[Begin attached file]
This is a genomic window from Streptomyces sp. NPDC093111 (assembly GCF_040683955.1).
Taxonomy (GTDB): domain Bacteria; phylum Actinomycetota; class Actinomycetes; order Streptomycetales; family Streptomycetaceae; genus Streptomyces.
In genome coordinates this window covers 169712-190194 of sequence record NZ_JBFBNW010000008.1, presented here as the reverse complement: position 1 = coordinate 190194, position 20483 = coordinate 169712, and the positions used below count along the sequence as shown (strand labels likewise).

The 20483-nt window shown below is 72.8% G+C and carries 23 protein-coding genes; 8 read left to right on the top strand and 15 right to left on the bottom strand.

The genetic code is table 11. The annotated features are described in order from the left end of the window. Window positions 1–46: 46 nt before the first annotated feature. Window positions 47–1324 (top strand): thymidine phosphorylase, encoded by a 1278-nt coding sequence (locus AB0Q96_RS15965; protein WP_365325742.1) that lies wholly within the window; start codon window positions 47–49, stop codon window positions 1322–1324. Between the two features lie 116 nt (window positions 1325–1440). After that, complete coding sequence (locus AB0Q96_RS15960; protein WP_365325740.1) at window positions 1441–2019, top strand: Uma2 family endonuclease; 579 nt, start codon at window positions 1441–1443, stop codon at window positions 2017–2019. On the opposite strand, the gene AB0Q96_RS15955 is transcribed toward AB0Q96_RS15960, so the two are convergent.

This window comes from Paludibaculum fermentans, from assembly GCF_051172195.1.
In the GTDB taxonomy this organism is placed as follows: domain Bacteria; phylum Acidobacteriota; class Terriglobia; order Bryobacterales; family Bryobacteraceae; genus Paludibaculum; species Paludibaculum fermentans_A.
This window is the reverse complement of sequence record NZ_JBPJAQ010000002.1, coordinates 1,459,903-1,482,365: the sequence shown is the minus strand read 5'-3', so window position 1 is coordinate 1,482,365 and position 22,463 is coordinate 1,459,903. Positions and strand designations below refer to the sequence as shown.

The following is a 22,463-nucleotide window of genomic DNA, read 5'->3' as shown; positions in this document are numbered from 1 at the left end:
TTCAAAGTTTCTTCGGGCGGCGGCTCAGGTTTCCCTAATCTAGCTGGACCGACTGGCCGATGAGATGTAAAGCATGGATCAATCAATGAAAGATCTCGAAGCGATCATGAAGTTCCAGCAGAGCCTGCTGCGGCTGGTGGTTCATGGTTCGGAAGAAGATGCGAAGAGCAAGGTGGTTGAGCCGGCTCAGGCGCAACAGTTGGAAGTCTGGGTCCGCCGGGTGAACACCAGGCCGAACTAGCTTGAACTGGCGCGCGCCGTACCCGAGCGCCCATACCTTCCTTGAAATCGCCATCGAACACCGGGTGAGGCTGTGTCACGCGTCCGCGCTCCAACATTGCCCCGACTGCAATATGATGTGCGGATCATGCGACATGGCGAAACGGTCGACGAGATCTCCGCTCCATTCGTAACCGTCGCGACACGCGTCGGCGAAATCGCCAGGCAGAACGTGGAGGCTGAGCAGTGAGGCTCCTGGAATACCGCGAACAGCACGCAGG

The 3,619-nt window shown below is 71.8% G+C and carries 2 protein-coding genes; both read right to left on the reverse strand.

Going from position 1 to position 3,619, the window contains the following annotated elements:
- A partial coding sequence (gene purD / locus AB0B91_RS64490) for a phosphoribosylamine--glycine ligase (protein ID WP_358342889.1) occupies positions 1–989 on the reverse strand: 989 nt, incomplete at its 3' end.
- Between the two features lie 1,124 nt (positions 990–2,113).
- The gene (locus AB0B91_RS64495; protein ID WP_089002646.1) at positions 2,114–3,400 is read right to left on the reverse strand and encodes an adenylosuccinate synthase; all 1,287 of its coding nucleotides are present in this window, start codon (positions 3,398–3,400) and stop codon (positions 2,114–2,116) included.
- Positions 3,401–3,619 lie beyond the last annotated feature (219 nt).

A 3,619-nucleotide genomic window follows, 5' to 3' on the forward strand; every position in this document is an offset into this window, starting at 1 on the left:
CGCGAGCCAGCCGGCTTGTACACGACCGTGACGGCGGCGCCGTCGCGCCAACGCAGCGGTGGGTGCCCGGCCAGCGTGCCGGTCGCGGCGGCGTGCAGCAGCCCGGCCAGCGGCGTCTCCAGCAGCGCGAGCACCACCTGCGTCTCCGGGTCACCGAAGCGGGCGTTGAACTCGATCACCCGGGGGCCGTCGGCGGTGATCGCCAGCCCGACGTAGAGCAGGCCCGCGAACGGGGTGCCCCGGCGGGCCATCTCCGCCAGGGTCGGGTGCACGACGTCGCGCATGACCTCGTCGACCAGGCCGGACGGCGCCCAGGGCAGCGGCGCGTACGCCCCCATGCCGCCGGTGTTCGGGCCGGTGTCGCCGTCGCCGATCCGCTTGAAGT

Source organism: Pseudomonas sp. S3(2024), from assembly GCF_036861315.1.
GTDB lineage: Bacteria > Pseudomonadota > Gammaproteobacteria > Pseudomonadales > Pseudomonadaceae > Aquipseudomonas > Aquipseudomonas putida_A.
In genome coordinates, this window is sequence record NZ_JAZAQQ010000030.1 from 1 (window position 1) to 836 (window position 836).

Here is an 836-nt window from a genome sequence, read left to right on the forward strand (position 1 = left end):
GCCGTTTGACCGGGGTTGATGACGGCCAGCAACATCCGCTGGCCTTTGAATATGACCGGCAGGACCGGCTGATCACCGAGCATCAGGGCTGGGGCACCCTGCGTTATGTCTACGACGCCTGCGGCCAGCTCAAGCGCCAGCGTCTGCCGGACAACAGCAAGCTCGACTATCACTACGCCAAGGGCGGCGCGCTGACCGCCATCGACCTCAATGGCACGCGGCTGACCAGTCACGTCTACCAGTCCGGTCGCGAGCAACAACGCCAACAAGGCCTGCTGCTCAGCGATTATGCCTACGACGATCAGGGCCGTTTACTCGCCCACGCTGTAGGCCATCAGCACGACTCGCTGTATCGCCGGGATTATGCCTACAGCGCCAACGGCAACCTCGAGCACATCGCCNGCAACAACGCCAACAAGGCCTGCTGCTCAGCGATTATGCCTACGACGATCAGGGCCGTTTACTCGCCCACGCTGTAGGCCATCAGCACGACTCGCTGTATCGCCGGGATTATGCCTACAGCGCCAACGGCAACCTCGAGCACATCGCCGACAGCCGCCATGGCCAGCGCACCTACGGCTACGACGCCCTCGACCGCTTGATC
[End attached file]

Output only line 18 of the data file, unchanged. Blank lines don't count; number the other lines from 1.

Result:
CGCGAGCCAGCCGGCTTGTACACGACCGTGACGGCGGCGCCGTCGCGCCAACGCAGCGGTGGGTGCCCGGCCAGCGTGCCGGTCGCGGCGGCGTGCAGCAGCCCGGCCAGCGGCGTCTCCAGCAGCGCGAGCACCACCTGCGTCTCCGGGTCACCGAAGCGGGCGTTGAACTCGATCACCCGGGGGCCGTCGGCGGTGATCGCCAGCCCGACGTAGAGCAGGCCCGCGAACGGGGTGCCCCGGCGGGCCATCTCCGCCAGGGTCGGGTGCACGACGTCGCGCATGACCTCGTCGACCAGGCCGGACGGCGCCCAGGGCAGCGGCGCGTACGCCCCCATGCCGCCGGTGTTCGGGCCGGTGTCGCCGTCGCCGATCCGCTTGAAGT